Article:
Israeli medical clowns help Syrian refugees

Medical clowns from Ichilov cheer Syrian refugees in Germany.

Arutz Sheva Staff ,

Israeli medical clowns cheer Syrian refugees
Israeli medical clowns cheer Syrian refugees
Nimrod Eisenberg

"Even in a place where there are no words, there can still be a smile," said Nimrod Eisenberg, a medical clown from Ichilov Hospital in Tel Aviv.

Eisenberg was one of a group of medical clowns who journeyed to Germany, visiting Syrian refugees who were living in temporary shelters.

The group also taught local medical staff the basic techniques in hospital clowning.

"Soon after the Syrian refugees arrived in Germany, it became clear that the language difficulties, combined with the trauma the refugees had experienced required a different approach and that medical clowns would be essential, especially for the children. So we left for Germany, a group of four Israeli medical clowns, and we were the first medical clowns the Syrian children had ever seen. These kids went through horrific experiences. Everywhere we saw them, we introduced ourselves as Israelis and they were so happy to see us, so loving. The kids laughed, the parents cried, and we were just so glad to be able to help them forget the horrors they'd gone through. We were thankful to be able to help them - for the first time in what's probably been years - mile and be happy, and to be able to receive the medical treatments they needed, with acceptance and without fear," Eisenberg said.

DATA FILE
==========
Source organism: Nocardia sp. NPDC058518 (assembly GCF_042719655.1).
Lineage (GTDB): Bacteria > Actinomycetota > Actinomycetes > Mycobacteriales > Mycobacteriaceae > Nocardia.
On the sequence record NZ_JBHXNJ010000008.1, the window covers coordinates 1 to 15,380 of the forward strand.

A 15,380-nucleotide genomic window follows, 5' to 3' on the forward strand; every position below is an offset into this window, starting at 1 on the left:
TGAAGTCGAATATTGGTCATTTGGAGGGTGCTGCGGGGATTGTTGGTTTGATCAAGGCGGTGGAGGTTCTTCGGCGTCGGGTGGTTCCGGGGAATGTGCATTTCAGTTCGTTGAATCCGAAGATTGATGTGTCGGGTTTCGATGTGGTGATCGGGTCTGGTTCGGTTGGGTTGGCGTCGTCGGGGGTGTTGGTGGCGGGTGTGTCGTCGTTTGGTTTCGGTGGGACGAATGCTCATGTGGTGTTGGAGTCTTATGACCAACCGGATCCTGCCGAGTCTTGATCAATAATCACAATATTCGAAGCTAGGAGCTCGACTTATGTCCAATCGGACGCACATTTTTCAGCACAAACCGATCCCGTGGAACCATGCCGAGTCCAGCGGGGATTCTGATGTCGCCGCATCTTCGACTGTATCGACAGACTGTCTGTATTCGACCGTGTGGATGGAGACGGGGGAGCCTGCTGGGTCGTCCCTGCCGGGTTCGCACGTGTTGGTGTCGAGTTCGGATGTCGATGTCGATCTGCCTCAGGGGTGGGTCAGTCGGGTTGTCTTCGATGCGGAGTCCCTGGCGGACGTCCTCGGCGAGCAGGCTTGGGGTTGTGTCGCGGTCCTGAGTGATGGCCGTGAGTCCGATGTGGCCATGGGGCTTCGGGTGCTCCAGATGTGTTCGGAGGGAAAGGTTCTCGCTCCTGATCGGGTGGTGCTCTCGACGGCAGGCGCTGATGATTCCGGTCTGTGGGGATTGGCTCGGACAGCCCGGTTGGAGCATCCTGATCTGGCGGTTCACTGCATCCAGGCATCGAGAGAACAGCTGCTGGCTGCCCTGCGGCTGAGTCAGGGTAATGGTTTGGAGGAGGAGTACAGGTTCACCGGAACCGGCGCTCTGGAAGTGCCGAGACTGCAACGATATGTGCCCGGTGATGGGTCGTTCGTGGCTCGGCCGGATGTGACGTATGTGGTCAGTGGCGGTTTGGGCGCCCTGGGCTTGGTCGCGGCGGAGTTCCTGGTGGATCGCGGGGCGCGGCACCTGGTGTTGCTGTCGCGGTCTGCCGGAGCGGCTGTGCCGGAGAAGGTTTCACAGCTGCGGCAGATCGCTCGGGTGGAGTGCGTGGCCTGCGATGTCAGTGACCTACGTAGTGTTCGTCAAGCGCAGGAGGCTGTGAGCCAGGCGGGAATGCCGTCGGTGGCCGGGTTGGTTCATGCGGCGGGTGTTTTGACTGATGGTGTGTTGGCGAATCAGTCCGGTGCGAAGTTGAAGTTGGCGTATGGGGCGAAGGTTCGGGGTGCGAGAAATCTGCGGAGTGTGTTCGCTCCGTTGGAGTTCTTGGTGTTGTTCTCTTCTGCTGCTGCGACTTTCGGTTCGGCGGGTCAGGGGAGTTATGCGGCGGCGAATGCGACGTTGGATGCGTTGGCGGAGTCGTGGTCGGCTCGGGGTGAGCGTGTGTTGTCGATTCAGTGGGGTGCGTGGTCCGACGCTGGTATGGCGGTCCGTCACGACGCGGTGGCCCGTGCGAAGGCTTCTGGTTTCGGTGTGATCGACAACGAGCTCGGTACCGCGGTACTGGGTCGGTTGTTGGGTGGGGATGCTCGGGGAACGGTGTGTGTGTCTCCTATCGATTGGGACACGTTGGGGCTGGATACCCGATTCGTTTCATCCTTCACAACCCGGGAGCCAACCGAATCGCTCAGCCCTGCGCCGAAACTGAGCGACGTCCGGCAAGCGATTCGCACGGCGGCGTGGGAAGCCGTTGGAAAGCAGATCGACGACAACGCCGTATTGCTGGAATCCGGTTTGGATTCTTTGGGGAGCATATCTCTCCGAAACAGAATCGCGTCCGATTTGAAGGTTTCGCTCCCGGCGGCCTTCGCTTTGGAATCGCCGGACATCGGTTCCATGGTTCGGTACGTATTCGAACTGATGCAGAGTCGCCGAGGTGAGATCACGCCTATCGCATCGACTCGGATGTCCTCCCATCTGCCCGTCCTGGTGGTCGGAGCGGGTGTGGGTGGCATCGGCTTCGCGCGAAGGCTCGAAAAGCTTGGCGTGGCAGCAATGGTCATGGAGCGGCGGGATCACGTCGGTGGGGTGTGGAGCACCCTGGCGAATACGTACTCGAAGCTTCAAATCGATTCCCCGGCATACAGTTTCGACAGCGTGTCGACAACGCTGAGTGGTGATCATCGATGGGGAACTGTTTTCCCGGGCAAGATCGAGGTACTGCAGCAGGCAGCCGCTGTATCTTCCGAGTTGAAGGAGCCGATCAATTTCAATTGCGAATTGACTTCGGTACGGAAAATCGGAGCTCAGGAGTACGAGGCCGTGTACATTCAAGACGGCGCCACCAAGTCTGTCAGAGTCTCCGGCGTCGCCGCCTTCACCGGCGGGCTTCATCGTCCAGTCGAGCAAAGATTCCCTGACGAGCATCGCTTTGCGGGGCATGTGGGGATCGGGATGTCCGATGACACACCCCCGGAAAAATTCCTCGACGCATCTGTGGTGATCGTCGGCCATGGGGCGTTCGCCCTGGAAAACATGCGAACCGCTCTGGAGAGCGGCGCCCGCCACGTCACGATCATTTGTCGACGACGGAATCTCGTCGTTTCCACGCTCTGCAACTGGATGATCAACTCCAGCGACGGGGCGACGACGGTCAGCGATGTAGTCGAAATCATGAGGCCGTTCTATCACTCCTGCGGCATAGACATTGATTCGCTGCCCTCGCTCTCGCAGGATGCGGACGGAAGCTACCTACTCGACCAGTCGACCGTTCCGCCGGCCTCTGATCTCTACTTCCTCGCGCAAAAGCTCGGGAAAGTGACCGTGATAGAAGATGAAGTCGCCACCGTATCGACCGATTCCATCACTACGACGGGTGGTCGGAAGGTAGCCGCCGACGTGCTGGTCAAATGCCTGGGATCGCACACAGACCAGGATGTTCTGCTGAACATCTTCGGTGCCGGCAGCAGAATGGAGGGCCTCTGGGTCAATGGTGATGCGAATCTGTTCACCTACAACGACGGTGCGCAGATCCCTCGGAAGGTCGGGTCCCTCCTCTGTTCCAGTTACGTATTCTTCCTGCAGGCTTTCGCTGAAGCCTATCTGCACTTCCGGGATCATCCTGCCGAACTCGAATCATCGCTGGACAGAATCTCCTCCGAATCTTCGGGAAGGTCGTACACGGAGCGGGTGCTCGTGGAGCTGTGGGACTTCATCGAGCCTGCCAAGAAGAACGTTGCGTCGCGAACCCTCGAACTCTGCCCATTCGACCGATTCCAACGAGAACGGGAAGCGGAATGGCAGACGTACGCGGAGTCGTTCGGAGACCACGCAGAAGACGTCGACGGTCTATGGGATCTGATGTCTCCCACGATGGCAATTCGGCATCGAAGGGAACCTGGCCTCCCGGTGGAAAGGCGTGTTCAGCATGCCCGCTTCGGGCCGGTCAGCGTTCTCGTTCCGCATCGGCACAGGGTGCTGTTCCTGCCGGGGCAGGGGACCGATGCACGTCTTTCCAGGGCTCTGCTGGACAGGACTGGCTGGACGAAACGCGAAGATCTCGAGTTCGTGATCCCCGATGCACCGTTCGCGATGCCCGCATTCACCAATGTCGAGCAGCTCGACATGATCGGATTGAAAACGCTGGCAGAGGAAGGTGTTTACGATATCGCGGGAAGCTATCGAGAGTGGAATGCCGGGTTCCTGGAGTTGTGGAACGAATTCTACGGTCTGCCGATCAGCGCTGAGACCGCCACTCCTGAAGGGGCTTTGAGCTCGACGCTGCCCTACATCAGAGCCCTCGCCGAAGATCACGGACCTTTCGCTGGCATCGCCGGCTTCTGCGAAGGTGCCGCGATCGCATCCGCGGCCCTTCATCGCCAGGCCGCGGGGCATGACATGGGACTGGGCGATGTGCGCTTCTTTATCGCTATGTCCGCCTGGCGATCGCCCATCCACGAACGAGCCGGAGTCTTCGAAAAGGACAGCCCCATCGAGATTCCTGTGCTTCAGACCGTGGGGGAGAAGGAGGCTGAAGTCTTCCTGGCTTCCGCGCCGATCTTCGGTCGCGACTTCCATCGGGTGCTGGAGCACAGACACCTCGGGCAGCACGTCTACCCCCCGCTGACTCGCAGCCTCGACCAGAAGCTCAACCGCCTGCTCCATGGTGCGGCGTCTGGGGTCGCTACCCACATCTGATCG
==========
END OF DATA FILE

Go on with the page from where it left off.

Ichilov Hospital, in conjunction with the "Dream Doctors" organization, plans to send additional groups of medical clowns to Germany throughout the year, to work with Syrian refugees.



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